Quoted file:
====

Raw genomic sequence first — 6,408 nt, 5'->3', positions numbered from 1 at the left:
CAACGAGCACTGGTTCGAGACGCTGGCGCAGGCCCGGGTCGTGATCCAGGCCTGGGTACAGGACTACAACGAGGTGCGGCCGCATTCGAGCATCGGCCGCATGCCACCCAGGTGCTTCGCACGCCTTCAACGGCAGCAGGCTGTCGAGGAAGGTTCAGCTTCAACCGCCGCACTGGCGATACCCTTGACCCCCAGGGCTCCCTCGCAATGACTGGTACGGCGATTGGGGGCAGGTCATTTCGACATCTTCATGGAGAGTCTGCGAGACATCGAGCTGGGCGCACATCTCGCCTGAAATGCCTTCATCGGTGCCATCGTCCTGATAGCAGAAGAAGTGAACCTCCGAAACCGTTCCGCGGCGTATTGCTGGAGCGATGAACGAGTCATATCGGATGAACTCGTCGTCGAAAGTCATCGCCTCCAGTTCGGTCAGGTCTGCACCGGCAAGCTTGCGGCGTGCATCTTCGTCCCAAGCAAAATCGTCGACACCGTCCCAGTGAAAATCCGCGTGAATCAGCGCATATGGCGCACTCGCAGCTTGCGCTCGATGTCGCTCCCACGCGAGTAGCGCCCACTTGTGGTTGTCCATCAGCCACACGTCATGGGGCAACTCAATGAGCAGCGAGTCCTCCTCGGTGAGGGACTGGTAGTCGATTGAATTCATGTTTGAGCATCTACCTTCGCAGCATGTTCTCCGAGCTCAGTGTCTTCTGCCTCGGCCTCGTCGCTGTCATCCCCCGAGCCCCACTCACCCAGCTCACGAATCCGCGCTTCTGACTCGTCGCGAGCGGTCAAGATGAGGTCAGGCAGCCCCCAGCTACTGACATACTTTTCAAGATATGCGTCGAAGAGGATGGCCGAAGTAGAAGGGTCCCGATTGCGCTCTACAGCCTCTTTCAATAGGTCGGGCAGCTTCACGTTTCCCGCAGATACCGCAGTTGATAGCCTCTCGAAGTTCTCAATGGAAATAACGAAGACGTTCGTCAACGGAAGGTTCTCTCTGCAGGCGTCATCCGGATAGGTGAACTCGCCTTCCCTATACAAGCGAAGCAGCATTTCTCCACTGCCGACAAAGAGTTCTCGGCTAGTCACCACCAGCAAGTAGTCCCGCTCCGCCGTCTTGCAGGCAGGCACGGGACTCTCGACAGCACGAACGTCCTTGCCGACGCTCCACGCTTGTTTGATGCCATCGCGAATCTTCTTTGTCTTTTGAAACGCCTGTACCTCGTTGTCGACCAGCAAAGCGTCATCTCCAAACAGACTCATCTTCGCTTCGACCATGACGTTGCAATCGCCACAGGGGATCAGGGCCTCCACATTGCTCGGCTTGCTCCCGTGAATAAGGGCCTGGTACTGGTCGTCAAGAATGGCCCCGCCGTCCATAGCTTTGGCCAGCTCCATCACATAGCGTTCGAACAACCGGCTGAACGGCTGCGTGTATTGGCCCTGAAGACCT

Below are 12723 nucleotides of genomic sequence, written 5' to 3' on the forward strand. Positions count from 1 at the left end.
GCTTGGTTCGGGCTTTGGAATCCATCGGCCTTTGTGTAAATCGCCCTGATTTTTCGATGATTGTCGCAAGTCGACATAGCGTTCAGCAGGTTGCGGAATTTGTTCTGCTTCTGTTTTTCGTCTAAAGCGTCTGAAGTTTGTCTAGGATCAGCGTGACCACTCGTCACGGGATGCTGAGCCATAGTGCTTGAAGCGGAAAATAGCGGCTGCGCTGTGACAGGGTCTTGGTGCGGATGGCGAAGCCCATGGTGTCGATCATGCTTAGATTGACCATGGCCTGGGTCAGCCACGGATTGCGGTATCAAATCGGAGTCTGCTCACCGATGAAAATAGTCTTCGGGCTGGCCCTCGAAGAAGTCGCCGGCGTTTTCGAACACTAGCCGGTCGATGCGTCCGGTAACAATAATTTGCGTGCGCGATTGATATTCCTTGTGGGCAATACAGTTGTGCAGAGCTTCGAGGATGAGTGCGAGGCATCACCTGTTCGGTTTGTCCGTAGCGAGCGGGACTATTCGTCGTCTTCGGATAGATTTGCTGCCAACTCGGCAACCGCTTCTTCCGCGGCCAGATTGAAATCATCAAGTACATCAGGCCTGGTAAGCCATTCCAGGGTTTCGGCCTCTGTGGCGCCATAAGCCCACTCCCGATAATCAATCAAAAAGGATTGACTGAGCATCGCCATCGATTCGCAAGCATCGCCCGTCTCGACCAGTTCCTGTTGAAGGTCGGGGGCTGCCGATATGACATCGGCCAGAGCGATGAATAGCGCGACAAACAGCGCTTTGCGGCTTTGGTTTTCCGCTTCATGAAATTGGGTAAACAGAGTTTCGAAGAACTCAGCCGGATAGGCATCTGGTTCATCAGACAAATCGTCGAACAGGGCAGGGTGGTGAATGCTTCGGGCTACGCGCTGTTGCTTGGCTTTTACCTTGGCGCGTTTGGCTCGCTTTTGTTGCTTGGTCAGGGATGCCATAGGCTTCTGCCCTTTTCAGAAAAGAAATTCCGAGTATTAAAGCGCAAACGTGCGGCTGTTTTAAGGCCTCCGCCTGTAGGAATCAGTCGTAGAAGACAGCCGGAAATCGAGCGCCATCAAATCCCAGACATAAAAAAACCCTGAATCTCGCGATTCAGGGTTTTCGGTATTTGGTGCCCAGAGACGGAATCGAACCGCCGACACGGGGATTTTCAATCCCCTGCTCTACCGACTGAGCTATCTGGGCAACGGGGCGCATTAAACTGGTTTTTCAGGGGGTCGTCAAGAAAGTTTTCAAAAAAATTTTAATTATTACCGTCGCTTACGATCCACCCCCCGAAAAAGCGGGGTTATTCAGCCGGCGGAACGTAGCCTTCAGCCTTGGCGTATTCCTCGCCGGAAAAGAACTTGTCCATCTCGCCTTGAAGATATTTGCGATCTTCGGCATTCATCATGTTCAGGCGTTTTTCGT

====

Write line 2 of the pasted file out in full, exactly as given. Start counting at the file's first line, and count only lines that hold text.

CAACGAGCACTGGTTCGAGACGCTGGCGCAGGCCCGGGTCGTGATCCAGGCCTGGGTACAGGACTACAACGAGGTGCGGCCGCATTCGAGCATCGGCCGCATGCCACCCAGGTGCTTCGCACGCCTTCAACGGCAGCAGGCTGTCGAGGAAGGTTCAGCTTCAACCGCCGCACTGGCGATACCCTTGACCCCCAGGGCTCCCTCGCAATGACTGGTACGGCGATTGGGGGCAGGTCATTTCGACATCTTCATGGAGAGTCTGCGAGACATCGAGCTGGGCGCACATCTCGCCTGAAATGCCTTCATCGGTGCCATCGTCCTGATAGCAGAAGAAGTGAACCTCCGAAACCGTTCCGCGGCGTATTGCTGGAGCGATGAACGAGTCATATCGGATGAACTCGTCGTCGAAAGTCATCGCCTCCAGTTCGGTCAGGTCTGCACCGGCAAGCTTGCGGCGTGCATCTTCGTCCCAAGCAAAATCGTCGACACCGTCCCAGTGAAAATCCGCGTGAATCAGCGCATATGGCGCACTCGCAGCTTGCGCTCGATGTCGCTCCCACGCGAGTAGCGCCCACTTGTGGTTGTCCATCAGCCACACGTCATGGGGCAACTCAATGAGCAGCGAGTCCTCCTCGGTGAGGGACTGGTAGTCGATTGAATTCATGTTTGAGCATCTACCTTCGCAGCATGTTCTCCGAGCTCAGTGTCTTCTGCCTCGGCCTCGTCGCTGTCATCCCCCGAGCCCCACTCACCCAGCTCACGAATCCGCGCTTCTGACTCGTCGCGAGCGGTCAAGATGAGGTCAGGCAGCCCCCAGCTACTGACATACTTTTCAAGATATGCGTCGAAGAGGATGGCCGAAGTAGAAGGGTCCCGATTGCGCTCTACAGCCTCTTTCAATAGGTCGGGCAGCTTCACGTTTCCCGCAGATACCGCAGTTGATAGCCTCTCGAAGTTCTCAATGGAAATAACGAAGACGTTCGTCAACGGAAGGTTCTCTCTGCAGGCGTCATCCGGATAGGTGAACTCGCCTTCCCTATACAAGCGAAGCAGCATTTCTCCACTGCCGACAAAGAGTTCTCGGCTAGTCACCACCAGCAAGTAGTCCCGCTCCGCCGTCTTGCAGGCAGGCACGGGACTCTCGACAGCACGAACGTCCTTGCCGACGCTCCACGCTTGTTTGATGCCATCGCGAATCTTCTTTGTCTTTTGAAACGCCTGTACCTCGTTGTCGACCAGCAAAGCGTCATCTCCAAACAGACTCATCTTCGCTTCGACCATGACGTTGCAATCGCCACAGGGGATCAGGGCCTCCACATTGCTCGGCTTGCTCCCGTGAATAAGGGCCTGGTACTGGTCGTCAAGAATGGCCCCGCCGTCCATAGCTTTGGCCAGCTCCATCACATAGCGTTCGAACAACCGGCTGAACGGCTGCGTGTATTGGCCCTGAAGACCT